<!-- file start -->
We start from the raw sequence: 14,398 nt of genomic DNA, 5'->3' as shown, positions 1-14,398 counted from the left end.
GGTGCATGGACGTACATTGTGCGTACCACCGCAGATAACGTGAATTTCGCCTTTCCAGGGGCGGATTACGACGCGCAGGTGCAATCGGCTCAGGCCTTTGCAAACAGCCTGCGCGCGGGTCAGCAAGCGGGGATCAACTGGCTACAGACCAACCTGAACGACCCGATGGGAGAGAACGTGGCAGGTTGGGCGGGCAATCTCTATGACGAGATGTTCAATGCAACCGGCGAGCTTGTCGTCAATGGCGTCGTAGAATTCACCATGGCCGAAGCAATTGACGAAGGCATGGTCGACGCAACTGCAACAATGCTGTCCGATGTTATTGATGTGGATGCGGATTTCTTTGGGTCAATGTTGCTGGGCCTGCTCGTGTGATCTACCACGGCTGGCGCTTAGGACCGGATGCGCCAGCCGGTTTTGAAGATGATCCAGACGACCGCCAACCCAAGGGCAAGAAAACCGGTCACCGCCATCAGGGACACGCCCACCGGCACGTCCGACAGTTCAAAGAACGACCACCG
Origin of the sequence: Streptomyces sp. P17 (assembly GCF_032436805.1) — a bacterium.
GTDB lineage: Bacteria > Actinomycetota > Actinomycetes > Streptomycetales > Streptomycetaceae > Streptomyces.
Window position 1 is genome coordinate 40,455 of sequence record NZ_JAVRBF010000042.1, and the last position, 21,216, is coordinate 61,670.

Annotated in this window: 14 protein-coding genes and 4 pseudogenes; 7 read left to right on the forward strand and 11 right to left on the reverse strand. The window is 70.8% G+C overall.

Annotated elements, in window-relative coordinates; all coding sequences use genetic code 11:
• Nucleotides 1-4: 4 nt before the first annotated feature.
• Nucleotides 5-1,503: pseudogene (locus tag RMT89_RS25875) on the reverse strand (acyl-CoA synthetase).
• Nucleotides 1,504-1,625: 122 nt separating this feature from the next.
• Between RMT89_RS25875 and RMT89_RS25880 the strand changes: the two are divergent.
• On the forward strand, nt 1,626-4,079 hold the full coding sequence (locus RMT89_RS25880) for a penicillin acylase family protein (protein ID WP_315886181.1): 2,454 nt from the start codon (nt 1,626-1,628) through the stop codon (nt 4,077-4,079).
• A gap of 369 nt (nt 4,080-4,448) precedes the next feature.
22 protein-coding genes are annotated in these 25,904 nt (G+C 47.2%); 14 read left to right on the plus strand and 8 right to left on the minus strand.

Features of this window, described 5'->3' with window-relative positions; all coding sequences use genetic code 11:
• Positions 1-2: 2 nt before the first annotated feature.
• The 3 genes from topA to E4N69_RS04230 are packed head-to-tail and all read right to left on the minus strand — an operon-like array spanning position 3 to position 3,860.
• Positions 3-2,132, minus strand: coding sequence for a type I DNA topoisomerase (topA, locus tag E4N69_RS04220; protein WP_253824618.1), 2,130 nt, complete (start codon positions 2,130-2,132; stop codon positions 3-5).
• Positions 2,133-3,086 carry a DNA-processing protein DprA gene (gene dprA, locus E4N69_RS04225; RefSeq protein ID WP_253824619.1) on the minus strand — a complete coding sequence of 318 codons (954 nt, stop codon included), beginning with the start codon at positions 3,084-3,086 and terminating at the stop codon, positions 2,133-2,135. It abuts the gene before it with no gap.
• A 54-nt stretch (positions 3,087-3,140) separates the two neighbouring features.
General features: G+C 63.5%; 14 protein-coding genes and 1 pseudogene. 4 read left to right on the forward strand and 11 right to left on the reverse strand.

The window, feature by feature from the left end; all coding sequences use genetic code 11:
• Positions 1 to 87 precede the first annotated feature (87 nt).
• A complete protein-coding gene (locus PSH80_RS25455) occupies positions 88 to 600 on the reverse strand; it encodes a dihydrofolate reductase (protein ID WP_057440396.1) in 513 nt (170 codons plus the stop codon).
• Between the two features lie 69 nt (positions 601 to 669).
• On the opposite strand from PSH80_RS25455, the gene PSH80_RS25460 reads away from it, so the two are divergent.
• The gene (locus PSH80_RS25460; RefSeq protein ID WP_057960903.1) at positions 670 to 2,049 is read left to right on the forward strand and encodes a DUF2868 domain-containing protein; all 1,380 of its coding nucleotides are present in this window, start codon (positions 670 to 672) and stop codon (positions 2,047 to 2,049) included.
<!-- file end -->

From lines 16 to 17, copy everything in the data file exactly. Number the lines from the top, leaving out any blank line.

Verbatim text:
• Positions 1-2: 2 nt before the first annotated feature.
• The 3 genes from topA to E4N69_RS04230 are packed head-to-tail and all read right to left on the minus strand — an operon-like array spanning position 3 to position 3,860.